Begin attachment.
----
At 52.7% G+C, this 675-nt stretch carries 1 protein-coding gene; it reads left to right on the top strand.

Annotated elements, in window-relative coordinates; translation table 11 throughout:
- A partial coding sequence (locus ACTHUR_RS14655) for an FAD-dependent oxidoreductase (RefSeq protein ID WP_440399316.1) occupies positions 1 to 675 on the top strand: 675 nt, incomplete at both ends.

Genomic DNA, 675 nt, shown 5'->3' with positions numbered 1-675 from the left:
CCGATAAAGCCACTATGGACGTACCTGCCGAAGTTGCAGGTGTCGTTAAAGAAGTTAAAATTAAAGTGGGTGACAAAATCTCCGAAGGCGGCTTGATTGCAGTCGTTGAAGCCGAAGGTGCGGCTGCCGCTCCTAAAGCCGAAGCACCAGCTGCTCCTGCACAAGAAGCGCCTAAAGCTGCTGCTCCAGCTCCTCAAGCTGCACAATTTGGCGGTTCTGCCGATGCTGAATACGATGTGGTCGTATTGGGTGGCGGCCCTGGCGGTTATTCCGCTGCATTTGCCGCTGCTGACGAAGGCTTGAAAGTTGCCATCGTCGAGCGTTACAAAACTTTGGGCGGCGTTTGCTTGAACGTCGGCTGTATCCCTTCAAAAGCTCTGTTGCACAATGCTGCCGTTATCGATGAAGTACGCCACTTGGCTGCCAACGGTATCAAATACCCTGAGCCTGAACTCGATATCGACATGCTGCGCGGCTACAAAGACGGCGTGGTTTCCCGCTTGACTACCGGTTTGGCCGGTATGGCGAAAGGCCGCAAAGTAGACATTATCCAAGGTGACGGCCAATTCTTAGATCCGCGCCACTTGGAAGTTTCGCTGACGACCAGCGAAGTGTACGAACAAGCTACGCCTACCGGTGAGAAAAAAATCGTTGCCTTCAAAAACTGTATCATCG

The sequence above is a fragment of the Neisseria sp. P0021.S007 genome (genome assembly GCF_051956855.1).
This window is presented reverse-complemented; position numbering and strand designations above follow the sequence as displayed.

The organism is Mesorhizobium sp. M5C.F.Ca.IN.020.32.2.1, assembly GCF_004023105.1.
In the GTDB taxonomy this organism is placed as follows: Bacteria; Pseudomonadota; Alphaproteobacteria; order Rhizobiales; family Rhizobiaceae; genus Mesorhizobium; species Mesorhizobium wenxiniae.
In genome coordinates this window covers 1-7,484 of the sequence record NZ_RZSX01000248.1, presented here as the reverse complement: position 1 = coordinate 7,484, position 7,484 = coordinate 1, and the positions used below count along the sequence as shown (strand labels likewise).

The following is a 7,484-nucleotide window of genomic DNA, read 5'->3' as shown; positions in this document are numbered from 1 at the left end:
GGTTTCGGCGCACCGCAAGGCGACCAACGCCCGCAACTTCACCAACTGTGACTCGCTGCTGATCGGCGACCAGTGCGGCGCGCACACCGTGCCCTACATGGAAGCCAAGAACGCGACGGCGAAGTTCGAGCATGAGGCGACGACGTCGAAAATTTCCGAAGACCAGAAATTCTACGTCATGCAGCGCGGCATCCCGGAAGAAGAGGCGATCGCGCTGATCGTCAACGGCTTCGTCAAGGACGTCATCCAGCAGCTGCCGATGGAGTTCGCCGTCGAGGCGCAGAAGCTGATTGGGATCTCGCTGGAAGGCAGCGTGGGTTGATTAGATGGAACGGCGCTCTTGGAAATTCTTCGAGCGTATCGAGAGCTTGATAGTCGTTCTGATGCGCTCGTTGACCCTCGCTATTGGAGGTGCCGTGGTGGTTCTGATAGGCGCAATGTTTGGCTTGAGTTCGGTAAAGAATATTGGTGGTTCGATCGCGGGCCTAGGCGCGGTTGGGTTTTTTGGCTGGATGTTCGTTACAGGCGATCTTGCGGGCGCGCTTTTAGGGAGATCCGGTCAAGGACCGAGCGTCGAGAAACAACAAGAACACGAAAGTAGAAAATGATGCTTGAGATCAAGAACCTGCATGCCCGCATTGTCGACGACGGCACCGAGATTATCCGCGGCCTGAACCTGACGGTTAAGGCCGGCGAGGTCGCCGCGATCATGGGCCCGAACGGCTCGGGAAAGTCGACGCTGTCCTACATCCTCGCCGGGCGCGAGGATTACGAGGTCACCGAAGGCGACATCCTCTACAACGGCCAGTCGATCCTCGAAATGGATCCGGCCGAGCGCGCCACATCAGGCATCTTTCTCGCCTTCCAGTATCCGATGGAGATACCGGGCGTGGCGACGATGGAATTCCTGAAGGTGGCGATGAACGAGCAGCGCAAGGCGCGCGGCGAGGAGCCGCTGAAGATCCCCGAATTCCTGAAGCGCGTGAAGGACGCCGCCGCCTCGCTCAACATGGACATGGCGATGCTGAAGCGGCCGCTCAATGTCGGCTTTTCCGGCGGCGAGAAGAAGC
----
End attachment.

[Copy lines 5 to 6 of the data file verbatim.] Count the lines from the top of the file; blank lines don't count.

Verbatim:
CCGATAAAGCCACTATGGACGTACCTGCCGAAGTTGCAGGTGTCGTTAAAGAAGTTAAAATTAAAGTGGGTGACAAAATCTCCGAAGGCGGCTTGATTGCAGTCGTTGAAGCCGAAGGTGCGGCTGCCGCTCCTAAAGCCGAAGCACCAGCTGCTCCTGCACAAGAAGCGCCTAAAGCTGCTGCTCCAGCTCCTCAAGCTGCACAATTTGGCGGTTCTGCCGATGCTGAATACGATGTGGTCGTATTGGGTGGCGGCCCTGGCGGTTATTCCGCTGCATTTGCCGCTGCTGACGAAGGCTTGAAAGTTGCCATCGTCGAGCGTTACAAAACTTTGGGCGGCGTTTGCTTGAACGTCGGCTGTATCCCTTCAAAAGCTCTGTTGCACAATGCTGCCGTTATCGATGAAGTACGCCACTTGGCTGCCAACGGTATCAAATACCCTGAGCCTGAACTCGATATCGACATGCTGCGCGGCTACAAAGACGGCGTGGTTTCCCGCTTGACTACCGGTTTGGCCGGTATGGCGAAAGGCCGCAAAGTAGACATTATCCAAGGTGACGGCCAATTCTTAGATCCGCGCCACTTGGAAGTTTCGCTGACGACCAGCGAAGTGTACGAACAAGCTACGCCTACCGGTGAGAAAAAAATCGTTGCCTTCAAAAACTGTATCATCG

The sequence above is a fragment of the Neisseria sp. P0021.S007 genome (genome assembly GCF_051956855.1).